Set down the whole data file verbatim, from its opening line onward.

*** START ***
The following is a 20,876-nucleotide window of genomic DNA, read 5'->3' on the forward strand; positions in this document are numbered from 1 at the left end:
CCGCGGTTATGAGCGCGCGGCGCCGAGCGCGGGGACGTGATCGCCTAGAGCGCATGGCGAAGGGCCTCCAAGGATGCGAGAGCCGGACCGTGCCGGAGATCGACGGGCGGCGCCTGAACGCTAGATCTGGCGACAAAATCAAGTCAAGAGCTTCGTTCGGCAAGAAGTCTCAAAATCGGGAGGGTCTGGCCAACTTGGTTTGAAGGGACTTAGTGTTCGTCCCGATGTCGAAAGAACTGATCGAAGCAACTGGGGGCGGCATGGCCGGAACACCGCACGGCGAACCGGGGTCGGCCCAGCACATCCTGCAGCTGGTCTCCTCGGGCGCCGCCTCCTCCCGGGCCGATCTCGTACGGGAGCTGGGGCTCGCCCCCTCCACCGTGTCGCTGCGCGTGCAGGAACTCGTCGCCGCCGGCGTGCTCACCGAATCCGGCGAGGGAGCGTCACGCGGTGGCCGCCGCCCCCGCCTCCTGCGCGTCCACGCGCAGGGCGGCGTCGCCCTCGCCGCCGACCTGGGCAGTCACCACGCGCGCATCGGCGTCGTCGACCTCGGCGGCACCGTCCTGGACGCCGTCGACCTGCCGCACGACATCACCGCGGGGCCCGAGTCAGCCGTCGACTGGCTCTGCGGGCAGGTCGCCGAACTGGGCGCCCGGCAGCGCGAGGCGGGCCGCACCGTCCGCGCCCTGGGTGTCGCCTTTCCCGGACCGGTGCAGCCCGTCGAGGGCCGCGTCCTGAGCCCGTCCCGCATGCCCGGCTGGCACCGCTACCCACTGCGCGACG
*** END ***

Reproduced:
The following is a 20,876-nucleotide window of genomic DNA, read 5'->3' on the forward strand; positions in this document are numbered from 1 at the left end:
CCGCGGTTATGAGCGCGCGGCGCCGAGCGCGGGGACGTGATCGCCTAGAGCGCATGGCGAAGGGCCTCCAAGGATGCGAGAGCCGGACCGTGCCGGAGATCGACGGGCGGCGCCTGAACGCTAGATCTGGCGACAAAATCAAGTCAAGAGCTTCGTTCGGCAAGAAGTCTCAAAATCGGGAGGGTCTGGCCAACTTGGTTTGAAGGGACTTAGTGTTCGTCCCGATGTCGAAAGAACTGATCGAAGCAACTGGGGGCGGCATGGCCGGAACACCGCACGGCGAACCGGGGTCGGCCCAGCACATCCTGCAGCTGGTCTCCTCGGGCGCCGCCTCCTCCCGGGCCGATCTCGTACGGGAGCTGGGGCTCGCCCCCTCCACCGTGTCGCTGCGCGTGCAGGAACTCGTCGCCGCCGGCGTGCTCACCGAATCCGGCGAGGGAGCGTCACGCGGTGGCCGCCGCCCCCGCCTCCTGCGCGTCCACGCGCAGGGCGGCGTCGCCCTCGCCGCCGACCTGGGCAGTCACCACGCGCGCATCGGCGTCGTCGACCTCGGCGGCACCGTCCTGGACGCCGTCGACCTGCCGCACGACATCACCGCGGGGCCCGAGTCAGCCGTCGACTGGCTCTGCGGGCAGGTCGCCGAACTGGGCGCCCGGCAGCGCGAGGCGGGCCGCACCGTCCGCGCCCTGGGTGTCGCCTTTCCCGGACCGGTGCAGCCCGTCGAGGGCCGCGTCCTGAGCCCGTCCCGCATGCCCGGCTGGCACCGCTACCCACTGCGCGACG